Mockingjay: Katniss Still Kicks Ass

BlogHer Original Post

Like many readers I got up on August 24 with one goal in mind -- to get my hands on a copy on the final book of Suzanne Collins Hunger Games and do it is as quickly as possible. Yes, I was on a Mockingjay quest. Thanks to the miracle of modern technology I had it downloaded to my iPhone within minutes.

Please note: This is to be a spoiler-free Mockingjay post. Readers who have not finished Mockingjay would appreciate it if you kept the space spoiler-free. If you haven’t read the other books you might want to skip this post until you’ve caught up.

Mockingjay

I actually held off from reading it for several hours. I had work to do, and I couldn’t do that work with Mockingjay in my head. I knew that once I dove into that world, I wouldn’t want to leave. I was right. I read the book, start to finish, in a few hours. At the end of it my head hurt, my eyes were red and I really wasn’t sure what to think of it at all.

I had read a few early reviews before starting the book (with one hand over my eyes in case of spoilers), and one of them said that they thought it was the most violent and brutal of the series. I suppose it was, but it had to be. After the end of Catching Fire, when they blew up the arena and District 12 was flattened, you had to know it was war. In war people die. Many of them died in Mockingjay -- characters that I liked. Being a good character doesn’t protect you in war and if people I liked hadn’t died I would be really mad at Collins right now -- even if their deaths did make me cry.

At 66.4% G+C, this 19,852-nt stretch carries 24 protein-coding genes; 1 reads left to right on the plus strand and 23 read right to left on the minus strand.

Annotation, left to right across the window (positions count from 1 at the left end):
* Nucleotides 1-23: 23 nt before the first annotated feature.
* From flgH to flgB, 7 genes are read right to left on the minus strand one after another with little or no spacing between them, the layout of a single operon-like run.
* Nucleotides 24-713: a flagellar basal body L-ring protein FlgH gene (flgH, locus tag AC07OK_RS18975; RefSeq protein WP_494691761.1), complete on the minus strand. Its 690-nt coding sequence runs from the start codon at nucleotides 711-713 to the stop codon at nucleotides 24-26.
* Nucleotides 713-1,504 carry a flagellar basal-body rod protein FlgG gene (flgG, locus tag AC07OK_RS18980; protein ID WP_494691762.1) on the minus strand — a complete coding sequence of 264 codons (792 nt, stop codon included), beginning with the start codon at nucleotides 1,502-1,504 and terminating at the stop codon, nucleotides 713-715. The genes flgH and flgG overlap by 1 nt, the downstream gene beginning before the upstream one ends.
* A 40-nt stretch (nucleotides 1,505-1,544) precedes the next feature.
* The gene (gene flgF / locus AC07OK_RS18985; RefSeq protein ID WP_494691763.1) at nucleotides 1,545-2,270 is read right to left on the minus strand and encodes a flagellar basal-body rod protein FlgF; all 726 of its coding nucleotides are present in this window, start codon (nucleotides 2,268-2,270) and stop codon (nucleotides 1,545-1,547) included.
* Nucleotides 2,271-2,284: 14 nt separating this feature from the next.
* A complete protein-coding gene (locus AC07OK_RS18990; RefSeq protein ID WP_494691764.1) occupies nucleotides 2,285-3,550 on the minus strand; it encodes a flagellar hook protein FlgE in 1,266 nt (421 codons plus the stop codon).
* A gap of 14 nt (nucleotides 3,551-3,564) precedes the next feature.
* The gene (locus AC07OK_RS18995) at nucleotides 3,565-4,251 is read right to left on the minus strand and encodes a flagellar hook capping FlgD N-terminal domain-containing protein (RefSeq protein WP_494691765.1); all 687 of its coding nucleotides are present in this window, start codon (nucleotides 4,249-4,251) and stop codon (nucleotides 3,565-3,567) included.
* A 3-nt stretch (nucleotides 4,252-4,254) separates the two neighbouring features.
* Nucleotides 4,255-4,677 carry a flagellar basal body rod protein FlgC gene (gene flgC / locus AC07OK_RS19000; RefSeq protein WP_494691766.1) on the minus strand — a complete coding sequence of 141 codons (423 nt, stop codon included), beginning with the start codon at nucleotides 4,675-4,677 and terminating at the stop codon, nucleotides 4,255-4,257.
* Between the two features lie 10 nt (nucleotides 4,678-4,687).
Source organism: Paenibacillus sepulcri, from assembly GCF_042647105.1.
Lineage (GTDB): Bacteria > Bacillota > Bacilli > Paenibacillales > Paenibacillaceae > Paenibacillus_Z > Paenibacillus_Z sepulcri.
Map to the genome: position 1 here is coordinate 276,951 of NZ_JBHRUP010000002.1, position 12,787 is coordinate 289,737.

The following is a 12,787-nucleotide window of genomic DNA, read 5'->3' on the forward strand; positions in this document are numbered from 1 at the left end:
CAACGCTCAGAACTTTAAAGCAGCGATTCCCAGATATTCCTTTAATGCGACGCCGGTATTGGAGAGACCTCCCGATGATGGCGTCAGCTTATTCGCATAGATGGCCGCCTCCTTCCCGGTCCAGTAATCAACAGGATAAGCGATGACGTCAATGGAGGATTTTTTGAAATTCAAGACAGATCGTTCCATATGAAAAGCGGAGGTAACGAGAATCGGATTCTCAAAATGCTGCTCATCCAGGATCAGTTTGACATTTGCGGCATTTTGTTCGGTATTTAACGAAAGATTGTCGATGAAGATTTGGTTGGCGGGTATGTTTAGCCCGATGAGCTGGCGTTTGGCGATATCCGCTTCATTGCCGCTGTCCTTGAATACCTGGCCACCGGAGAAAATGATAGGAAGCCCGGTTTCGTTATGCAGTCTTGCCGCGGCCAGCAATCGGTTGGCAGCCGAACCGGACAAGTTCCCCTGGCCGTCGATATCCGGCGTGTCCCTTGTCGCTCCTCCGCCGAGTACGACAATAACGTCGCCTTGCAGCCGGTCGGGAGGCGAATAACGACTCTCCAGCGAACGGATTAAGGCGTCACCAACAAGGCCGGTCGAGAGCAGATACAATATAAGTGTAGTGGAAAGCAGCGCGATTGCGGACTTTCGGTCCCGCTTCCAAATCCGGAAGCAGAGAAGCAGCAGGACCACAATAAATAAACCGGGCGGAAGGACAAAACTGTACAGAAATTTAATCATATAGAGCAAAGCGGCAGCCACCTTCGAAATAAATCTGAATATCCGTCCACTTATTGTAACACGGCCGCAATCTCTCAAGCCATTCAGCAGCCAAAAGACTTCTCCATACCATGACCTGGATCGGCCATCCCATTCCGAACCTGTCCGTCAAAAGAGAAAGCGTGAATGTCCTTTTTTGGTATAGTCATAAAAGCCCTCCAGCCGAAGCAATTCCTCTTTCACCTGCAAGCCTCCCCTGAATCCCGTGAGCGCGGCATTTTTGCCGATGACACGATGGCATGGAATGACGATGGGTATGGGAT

Characters changed in Mockingjay, just as they should have. Their world was turned upside down. For the surviving residents of District 12, their world was utterly destroyed. No one can stay the same in circumstances like that, including Katniss.

Katniss still kicks ass, but she’s far more fragile than she’s ever been. She feels responsible for pretty much everything. She feels used by everyone. And unsurprisingly, she’s mad at everyone. Katniss can’t see her own power -- something I think that many of us can identify with. Katniss only sees the ruin and the deaths that she believes that she caused.

You can’t help but understand why she feels that way. Mockingjay is full of action, and event after event weighs on her shoulders. She doesn’t get time to breathe, let alone grieve for anything that has happened. Her life as she’s known it is over, and while she played a major role in that it wasn’t a decision she really consciously made. She often doesn’t like herself very much and at one point describes herself as violent, distrustful, manipulative and deadly. I can’t blame Katniss for any of her feelings and even defended her to some of the other characters. (What? Doesn’t everyone talk back to their books?) Katniss is often oblivious to the larger movements around her but she’s not an idiot, and I took offense when others treated her that way.

One of the things that I love the most about Katniss is that she’s flawed. She makes mistakes, sometimes big ones, and she misjudges situations. She has trouble figuring out who to trust. (Can you blame her?) Katniss tries so hard to do the right thing, which is rarely the easy option for her. Katniss is not a perfect hero and that makes me love her.

We must talk about the ending. Yes, we must and no, I’m not breaking my no-spoiler claim. You will either love the ending, or you will hate it. You won’t hate it the way that people hated Breaking Dawn, but some of you will think that the ending is wrong. Parts of the ending are horrible. Others are things that I don’t necessarily agree with and aren’t things that I really wanted to happen. The ending, in many ways, was something that I did not expect. Despite that, I can’t help but think that it was the right ending. I’ve been thinking about it since I finished it, and I can’t think of another way it could end and still feel right.

For more on Mockingjay check out these links. I’ve linked to spoiler-free posts but note that there are no guarantees when looking in comment sections.

Loved the Hunger Games and looking for something to read next? Check out this regularly updated list of dystopian YA novels from Amy H. Sturgis.

Contributing Editor Sassymonkey also blogs at Sassymonkey and Sassymonkey Reads.

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